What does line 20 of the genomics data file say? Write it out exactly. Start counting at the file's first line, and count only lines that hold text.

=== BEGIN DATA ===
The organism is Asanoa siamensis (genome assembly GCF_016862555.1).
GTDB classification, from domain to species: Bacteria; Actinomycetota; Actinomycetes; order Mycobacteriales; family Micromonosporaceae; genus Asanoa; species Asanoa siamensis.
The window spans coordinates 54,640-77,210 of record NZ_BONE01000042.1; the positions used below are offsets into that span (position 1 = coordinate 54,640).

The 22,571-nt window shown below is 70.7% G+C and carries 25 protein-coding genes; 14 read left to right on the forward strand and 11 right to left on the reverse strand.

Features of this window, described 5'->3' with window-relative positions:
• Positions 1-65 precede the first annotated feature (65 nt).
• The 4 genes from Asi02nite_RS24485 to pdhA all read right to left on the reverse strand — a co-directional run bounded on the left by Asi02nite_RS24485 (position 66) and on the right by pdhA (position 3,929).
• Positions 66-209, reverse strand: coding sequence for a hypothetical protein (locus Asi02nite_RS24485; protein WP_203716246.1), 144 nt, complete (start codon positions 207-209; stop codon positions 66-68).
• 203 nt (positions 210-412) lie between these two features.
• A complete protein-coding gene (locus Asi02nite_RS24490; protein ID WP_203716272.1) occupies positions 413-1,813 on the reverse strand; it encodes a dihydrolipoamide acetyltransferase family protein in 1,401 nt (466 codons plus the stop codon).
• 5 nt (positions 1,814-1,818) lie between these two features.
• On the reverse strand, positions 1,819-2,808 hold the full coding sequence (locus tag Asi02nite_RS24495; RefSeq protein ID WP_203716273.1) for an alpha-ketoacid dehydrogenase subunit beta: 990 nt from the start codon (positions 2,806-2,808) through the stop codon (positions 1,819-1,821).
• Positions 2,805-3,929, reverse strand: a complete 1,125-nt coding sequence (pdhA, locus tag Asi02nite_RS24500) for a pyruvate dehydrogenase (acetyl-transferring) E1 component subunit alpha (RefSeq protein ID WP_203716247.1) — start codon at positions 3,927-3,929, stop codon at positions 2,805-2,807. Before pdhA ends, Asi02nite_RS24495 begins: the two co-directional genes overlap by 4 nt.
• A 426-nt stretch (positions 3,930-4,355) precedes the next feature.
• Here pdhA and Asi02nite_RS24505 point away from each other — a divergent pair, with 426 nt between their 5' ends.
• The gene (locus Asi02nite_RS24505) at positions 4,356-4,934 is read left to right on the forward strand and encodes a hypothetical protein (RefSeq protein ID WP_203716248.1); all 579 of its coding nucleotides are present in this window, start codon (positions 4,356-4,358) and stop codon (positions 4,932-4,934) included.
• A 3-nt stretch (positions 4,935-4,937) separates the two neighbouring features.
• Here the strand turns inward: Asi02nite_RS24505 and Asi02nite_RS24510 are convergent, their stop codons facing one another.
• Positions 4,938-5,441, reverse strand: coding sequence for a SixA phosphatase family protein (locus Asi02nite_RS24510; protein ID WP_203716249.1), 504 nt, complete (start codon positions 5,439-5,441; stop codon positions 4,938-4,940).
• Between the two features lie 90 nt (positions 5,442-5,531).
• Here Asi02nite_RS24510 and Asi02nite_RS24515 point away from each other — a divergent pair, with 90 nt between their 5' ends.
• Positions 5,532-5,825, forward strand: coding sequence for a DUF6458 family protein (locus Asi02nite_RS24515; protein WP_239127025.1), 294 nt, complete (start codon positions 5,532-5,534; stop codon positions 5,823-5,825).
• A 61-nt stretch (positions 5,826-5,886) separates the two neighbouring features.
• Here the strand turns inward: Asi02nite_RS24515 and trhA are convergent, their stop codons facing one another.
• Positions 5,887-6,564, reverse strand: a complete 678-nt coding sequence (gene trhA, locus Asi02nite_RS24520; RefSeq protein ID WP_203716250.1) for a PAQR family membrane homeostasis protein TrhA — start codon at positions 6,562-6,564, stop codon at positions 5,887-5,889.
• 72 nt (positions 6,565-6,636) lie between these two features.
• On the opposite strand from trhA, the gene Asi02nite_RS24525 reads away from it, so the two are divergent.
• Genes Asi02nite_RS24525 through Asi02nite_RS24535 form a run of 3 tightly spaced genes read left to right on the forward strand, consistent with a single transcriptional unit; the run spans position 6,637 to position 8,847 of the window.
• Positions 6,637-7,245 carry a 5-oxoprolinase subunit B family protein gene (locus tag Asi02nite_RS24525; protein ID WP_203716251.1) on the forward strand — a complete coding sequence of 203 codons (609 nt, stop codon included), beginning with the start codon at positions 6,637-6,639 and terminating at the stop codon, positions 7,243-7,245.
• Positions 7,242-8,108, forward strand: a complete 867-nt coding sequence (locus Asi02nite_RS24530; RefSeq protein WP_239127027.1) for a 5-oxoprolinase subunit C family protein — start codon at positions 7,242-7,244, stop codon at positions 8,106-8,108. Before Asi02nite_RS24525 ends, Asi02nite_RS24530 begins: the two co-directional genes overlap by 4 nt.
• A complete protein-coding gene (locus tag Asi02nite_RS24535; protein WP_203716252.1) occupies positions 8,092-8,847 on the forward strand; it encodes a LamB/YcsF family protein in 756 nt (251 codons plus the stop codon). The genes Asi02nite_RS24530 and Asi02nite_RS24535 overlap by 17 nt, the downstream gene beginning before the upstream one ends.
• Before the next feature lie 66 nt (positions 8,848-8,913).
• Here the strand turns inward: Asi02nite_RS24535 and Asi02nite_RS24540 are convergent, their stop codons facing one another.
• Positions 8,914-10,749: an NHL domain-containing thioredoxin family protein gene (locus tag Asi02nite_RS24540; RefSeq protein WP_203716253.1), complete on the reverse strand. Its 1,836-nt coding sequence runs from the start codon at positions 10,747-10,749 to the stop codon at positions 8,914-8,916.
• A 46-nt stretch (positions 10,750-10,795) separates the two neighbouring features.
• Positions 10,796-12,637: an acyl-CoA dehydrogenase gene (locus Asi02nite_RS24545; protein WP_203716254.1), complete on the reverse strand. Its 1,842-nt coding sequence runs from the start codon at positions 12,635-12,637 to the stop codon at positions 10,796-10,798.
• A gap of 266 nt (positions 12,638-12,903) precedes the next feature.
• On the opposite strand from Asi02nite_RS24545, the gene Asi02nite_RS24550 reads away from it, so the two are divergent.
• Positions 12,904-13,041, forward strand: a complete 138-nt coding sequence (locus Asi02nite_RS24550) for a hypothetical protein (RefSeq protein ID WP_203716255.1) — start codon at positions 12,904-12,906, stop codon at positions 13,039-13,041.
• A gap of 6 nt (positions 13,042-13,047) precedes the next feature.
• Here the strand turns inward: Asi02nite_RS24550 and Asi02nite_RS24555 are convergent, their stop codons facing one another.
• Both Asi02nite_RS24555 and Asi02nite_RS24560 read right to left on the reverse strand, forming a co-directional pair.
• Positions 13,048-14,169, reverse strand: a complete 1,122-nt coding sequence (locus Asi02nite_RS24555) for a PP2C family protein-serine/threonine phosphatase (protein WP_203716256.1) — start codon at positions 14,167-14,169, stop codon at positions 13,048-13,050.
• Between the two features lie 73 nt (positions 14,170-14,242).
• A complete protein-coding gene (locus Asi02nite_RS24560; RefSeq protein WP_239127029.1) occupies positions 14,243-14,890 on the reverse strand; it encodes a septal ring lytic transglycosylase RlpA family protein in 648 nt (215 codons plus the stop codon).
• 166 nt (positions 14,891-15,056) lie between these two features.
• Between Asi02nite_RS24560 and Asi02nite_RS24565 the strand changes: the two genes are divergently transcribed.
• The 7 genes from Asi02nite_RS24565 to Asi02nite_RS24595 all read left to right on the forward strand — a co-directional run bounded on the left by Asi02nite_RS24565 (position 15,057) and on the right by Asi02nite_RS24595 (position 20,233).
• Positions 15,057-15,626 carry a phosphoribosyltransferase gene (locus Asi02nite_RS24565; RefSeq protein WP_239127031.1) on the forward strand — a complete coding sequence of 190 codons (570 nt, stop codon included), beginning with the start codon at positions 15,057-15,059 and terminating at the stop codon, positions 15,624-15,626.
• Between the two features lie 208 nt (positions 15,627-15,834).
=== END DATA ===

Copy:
• Between the two features lie 90 nt (positions 5,442-5,531).